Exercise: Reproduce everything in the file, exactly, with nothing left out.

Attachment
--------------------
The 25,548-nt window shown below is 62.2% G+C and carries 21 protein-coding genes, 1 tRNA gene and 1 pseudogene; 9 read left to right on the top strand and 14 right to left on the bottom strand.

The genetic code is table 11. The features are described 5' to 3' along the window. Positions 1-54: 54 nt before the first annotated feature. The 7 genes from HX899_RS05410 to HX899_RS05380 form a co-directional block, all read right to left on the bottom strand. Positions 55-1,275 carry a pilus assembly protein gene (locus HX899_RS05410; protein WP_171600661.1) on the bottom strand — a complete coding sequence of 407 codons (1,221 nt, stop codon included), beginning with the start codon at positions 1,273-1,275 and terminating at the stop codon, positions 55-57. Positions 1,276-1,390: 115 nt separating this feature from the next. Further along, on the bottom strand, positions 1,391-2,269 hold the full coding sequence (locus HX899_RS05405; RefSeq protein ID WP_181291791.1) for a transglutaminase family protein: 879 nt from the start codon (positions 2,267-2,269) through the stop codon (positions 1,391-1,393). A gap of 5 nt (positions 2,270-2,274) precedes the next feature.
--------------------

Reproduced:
The 25,548-nt window shown below is 62.2% G+C and carries 21 protein-coding genes, 1 tRNA gene and 1 pseudogene; 9 read left to right on the top strand and 14 right to left on the bottom strand.

The genetic code is table 11. The features are described 5' to 3' along the window. Positions 1-54: 54 nt before the first annotated feature. The 7 genes from HX899_RS05410 to HX899_RS05380 form a co-directional block, all read right to left on the bottom strand. Positions 55-1,275 carry a pilus assembly protein gene (locus HX899_RS05410; protein WP_171600661.1) on the bottom strand — a complete coding sequence of 407 codons (1,221 nt, stop codon included), beginning with the start codon at positions 1,273-1,275 and terminating at the stop codon, positions 55-57. Positions 1,276-1,390: 115 nt separating this feature from the next. Further along, on the bottom strand, positions 1,391-2,269 hold the full coding sequence (locus HX899_RS05405; RefSeq protein ID WP_181291791.1) for a transglutaminase family protein: 879 nt from the start codon (positions 2,267-2,269) through the stop codon (positions 1,391-1,393). A gap of 5 nt (positions 2,270-2,274) precedes the next feature.